In 1254, Hulagu set out on his campaign into the Middle East, slowly moving his vast army of soldiers and even more horses through Afghanistan and Iran. Most of the local rulers submitted to him, but the Mongols did meet some resistance from the Ismailis of northern Iran. Still, by the end of 1256, the Ismailis were destroyed, and the Mongols were on the borders of the Abbasid Caliphate.

Earlier, Hulagu had sent orders to al-Mustasim that he provide troops to help in the attacks on the Ismailis. The Caliph failed to comply, which gave Hulagu the pretext he needed to invade Iraq. But before launching his campaign, the Mongol commander sent envoys and letters urging the Abbasid ruler to submit. They came with the typical Mongol threat: “When I lead my troops against Baghdad, even if you hide in the sky or in the earth … I shall not leave one person alive in your realm, and I shall put your city and country to the torch.”

The Caliph had his rhetoric ready in response: “You can come with strategy, troops, and lasso, but how are you going to capture a star? Does the prince [Hulagu] not know that from the east to the west, from king to beggar, from old to young, all who are God-fearing and God-worshipping are servants of this court and soldiers in my army?”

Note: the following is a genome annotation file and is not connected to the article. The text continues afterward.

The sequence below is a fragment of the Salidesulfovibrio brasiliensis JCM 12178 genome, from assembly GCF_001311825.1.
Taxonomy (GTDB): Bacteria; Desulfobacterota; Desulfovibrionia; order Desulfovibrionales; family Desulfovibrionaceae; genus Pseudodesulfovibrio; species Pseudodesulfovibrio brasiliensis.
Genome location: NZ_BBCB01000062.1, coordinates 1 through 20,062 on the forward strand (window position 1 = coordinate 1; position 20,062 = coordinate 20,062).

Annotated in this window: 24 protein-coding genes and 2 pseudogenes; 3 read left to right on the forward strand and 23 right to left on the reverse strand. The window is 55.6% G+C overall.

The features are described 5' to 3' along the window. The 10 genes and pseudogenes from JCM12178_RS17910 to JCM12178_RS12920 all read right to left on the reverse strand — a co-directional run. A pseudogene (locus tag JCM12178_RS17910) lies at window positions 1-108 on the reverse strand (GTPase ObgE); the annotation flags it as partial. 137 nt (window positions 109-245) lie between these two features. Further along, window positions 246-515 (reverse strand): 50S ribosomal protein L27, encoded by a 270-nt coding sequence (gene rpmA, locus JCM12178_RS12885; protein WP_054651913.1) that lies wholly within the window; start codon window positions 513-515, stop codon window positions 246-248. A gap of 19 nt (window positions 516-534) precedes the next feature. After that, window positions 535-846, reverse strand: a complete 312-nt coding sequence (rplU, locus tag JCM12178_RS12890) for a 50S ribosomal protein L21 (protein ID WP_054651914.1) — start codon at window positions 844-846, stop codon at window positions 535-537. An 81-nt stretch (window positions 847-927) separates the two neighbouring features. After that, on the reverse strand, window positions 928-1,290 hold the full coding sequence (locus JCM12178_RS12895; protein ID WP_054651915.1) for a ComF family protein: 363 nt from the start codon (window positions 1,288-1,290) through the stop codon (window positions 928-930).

The Vizier was able to talk al-Mustasim into trying to sue for peace, but the Dawatar and other members of the court demanded that no concessions be made, and the Caliph soon began preparing his forces. A Kurdish army was hired to defend Baghdad, but after a few months the Caliph decided to stop paying them, and they left. Efforts were also made to raise volunteers from Syria and Egypt, to fight for the cause of Jihad, but this achieved nothing.

Meanwhile, Hulagu was making his own preparations, which included setting up his own coalition of nations, including the Armenians and Georgians, to assist the Mongols. This was hardly a coalition of the willing though, for the various rulers understood that defying Hulagu would mean they would be the next target. One key player in all this was Badr al-Din Lu’lu’, the ruler of Mosul. Years earlier, he had sworn fealty to both the Mongols and the Abbasids, and with war coming, he had to make his choice on which side to join. One writer records that it was at this time that two envoys arrived to meet Lu’lu’, one from the Mongols and the other from Baghdad. Each made a demand from Mosul: the Mongols asked for catapults and siege equipment, while the Caliph wanted him to send a band of musicians to Baghdad. After hearing from both envoys Lu’lu’ turned to his followers and said, “Look at the two requests, and weep for Islam and its people!”